She was a lot more vocal during the screening of this episode, and her commentary was aimed solely at William Hartnell.
Sue: He’s a smoker! You’d never get away with that today. Imagine Matt Smith pulling out some Lambert and Butler.
As the episode plays out, Sue’s agitation begins to increase exponentially.
Sue: He really is useless, isn’t he? Look at him! He’s just lying there as everyone talks over him. When does he sit up and take control of the situation?
She’s not overly impressed with the supporting artistes either, but she is beginning to warm to the TARDIS crew. She is particularly impressed by William Russell’s ability to deliver the now familiar “Doctor who?” gag with a straight face.
As the credits roll, I ask Sue to sum up.
Sue: It can’t compete with the first episode. There are far too many scenes of cavemen bickering and not enough action. And the special effects were rubbish.
Me: But there aren’t any special effects.
The Forest of Fear
Once again, it is Sue who reminds us that it’s time for our daily dose of Doctor Who. I don’t know whether I should be happy, suspicious or afraid.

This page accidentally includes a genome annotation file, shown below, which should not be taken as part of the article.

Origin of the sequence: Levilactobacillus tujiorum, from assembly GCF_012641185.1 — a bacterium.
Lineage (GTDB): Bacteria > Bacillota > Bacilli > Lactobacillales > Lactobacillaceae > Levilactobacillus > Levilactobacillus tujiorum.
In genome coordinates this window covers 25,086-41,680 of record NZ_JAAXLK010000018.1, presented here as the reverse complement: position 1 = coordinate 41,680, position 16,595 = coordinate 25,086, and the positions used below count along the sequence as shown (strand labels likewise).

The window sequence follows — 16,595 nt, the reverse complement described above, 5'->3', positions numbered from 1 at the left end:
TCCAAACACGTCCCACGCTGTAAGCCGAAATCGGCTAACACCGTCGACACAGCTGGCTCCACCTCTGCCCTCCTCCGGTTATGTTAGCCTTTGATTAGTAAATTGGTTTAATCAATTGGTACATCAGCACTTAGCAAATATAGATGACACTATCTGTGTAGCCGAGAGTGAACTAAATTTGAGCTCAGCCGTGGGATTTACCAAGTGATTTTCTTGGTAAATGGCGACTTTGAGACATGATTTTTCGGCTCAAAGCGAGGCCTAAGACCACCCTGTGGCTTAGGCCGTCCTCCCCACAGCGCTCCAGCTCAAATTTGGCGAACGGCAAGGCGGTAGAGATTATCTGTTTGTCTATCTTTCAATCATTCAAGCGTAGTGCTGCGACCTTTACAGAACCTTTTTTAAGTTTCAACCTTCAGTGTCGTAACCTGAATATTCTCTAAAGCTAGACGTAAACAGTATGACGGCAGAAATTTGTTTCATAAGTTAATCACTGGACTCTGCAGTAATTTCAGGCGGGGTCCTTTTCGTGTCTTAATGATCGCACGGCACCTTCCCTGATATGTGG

It doesn’t take her very long to be outraged by Hartnell’s brusque, selfish behaviour, which shows no signs of abating. At one point, Barbara falls over and the Doctor practically tramples her underfoot.
Sue: What a ****! Are we supposed to like the lead character? Because the show is doing a terrible job if we are supposed to root for this git.
Sue has already taken sides with Ian, and she’s impressed that Barbara appears to be having a nervous breakdown, which is a realistic prospect given what she’s already gone through. In fact, a word that’s never very far from my wife’s lips is ‘bleak’. The levels of violence in this episode leave her incredulous.
Sue: This is never a kid’s show! What time did this go out again?
Me: A quarter past five.
Sue: Bloody hell. That’s ridiculous.
It’s at this point that the Doctor contemplates braining a wounded cavemen to death, just so he can get the hell out of this story.
Sue is appalled. And then an old woman is brutally murdered.
By the time the cliffhanger arrives, my wife is very disturbed. She’s alarmed by just how brutal and grim this thing is. She sums it up with a venomous barb.
Sue: They should have called the lead actor William Heartless.top
Sue made us plough on with the last episode. Either she wanted to get it over and done with or she genuinely wanted to see how events panned out.